Houston, Texas, USA : A daily hydroxyurea pill may finally bring some relief for young children living with the painful and deadly blood disease sickle cell anemia (SCA) in resource-challenged sub-Saharan Africa, where the disease is prevalent and health care availability is suboptimal.
This is what a large multinational clinical trial called REACH discovered when it tested daily hydroxyurea treatment in 606 children between the ages of 1 and 10 years old. The children took a pill each day for six months, followed by increases in the daily dosages based on their health status and weight. Initial doses varied between 15-20 mg/kg a day.
The treatment improved their health by controlling SCA symptoms and, in an expected finding, giving them some protection from malaria that is also prevalent in the region, according to the study’s lead physicians at Cincinnati Children’s Hospital Medical Center and Centre Hospitalier Monkole in Kinshasa, in the Democratic Republic of the Congo.
Study results are published today online by The New England Journal of Medicine in conjunction with being presented at the American Society of Hematology’s annual meeting in San Diego.
The clinical trial determined that hydroxyurea therapy is feasible to use and safe for children in sub-Saharan Africa. Compared to pre-treatment levels, hydroxyurea use was linked to reduced rates of sickle cell pain by an average of 55 percent, infections by 38 percent, malaria by 51 percent, transfusions by 67 percent, and death by 70 percent.
“Hydroxyurea was safe and offered many benefits to these young patients, including improved anemia, fewer sickle cell pain events, less malaria, and better survival,” said Russell Ware, MD, PhD, the study’s senior investigator and a physician-scientist at the Cincinnati Children’s Cancer and Blood Diseases Institute.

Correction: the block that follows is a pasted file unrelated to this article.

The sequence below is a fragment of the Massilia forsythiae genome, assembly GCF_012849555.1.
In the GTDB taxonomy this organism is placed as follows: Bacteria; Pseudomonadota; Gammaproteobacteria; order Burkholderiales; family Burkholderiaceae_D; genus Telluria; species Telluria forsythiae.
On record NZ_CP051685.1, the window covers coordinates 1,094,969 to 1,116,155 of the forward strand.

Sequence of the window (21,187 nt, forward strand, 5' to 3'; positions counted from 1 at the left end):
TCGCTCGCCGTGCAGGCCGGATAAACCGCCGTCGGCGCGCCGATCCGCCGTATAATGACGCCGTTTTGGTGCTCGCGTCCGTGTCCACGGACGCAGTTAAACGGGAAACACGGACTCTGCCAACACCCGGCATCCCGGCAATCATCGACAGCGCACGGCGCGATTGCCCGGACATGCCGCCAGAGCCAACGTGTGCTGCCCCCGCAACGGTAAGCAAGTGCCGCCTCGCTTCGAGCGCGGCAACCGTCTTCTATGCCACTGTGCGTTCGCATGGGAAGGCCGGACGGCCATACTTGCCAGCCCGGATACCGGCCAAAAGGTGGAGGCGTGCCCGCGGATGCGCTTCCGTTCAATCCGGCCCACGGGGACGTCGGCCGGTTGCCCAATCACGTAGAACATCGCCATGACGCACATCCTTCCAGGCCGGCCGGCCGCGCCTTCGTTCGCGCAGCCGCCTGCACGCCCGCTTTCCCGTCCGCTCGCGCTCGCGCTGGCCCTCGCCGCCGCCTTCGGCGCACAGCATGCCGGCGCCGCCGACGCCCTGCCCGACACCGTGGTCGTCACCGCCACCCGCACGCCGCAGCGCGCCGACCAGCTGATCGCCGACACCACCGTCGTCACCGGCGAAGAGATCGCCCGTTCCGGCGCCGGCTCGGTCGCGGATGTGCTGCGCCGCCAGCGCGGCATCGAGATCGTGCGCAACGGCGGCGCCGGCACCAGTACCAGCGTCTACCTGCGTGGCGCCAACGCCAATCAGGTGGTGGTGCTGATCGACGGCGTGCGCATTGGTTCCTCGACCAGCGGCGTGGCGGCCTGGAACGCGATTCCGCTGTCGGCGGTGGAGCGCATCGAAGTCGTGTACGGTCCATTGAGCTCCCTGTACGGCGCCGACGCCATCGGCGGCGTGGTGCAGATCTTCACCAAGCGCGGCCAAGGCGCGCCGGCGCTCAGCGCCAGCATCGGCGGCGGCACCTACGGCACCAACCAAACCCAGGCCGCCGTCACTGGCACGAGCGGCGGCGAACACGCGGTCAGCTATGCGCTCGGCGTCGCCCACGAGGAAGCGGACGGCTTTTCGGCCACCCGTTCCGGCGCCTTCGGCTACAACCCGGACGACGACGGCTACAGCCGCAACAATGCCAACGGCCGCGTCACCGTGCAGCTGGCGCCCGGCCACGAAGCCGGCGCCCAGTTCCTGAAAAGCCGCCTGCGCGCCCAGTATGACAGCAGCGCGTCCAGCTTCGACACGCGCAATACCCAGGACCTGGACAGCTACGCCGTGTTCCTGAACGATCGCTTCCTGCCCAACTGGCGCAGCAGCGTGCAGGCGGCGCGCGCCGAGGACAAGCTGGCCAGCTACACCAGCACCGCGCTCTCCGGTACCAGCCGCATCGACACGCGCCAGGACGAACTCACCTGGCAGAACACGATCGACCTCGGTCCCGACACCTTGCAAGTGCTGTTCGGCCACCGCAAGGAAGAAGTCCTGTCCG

Also leading the clinical trial was Leon Tshilolo, MD, PhD, at the Centre Hospitalier Monkole. Investigators named the study REACH, an acronym for Realizing Effectiveness Across Continents with Hydroxyurea. According to Tshilolo, the clinical trial lived up to its name.
“The study shows the importance of research partnerships between the US and Africa to improve clinical care,” he said. “Even in an African setting hydroxyurea is feasible to use, accepted by patients and families, well-tolerated, and safe for children with sickle cell anemia. Almost all of the children had clinical improvements, and the older patients were well enough to attend school.”
SCA’s Heavy Burden
Caused by a genetic mutation and most prevalent in people of African ancestry, SCA is a painful disease where blood cells turn sickle-shaped and become stuck in the vascular system where they block blood flow. This can damage vital organs and cause death. Hydroxyurea works by significantly increasing both hemoglobin and fetal hemoglobin in the blood, which helps reduce sickling, anemia and other impacts on patients.
Available therapies to treat SCA effectively are limited, although numerous studies in recent years–almost all in developed countries–show that hydroxyurea is a safe and effective drug for managing the disease and improving quality of life.
SCA affects more than 90,000 people in the United States and millions of people worldwide, with 75 percent of the disease’s burden in sub-Saharan Africa. Other nations with high incidence rates are India, nations in the Caribbean, Central America, and South America.
Because of the lack of detailed medical records, the best available estimates are that 50 to 90 percent of infants with SCA born in sub-Saharan Africa die before the age of 5, according to a 2017 paper published by Cincinnati Children’s researchers that included Ware. The paper also reported that efforts to help people in the region with SCA have been stagnant because most affected people lack access to basic diagnostics and clinical care.
Institutions like Cincinnati Children’s are working with ASH and the National Heart, Lung, and Blood Institute (part of NIH) to invest in research and clinical programs and address the global burden of SCA in limited-resource settings, especially sub-Saharan Africa.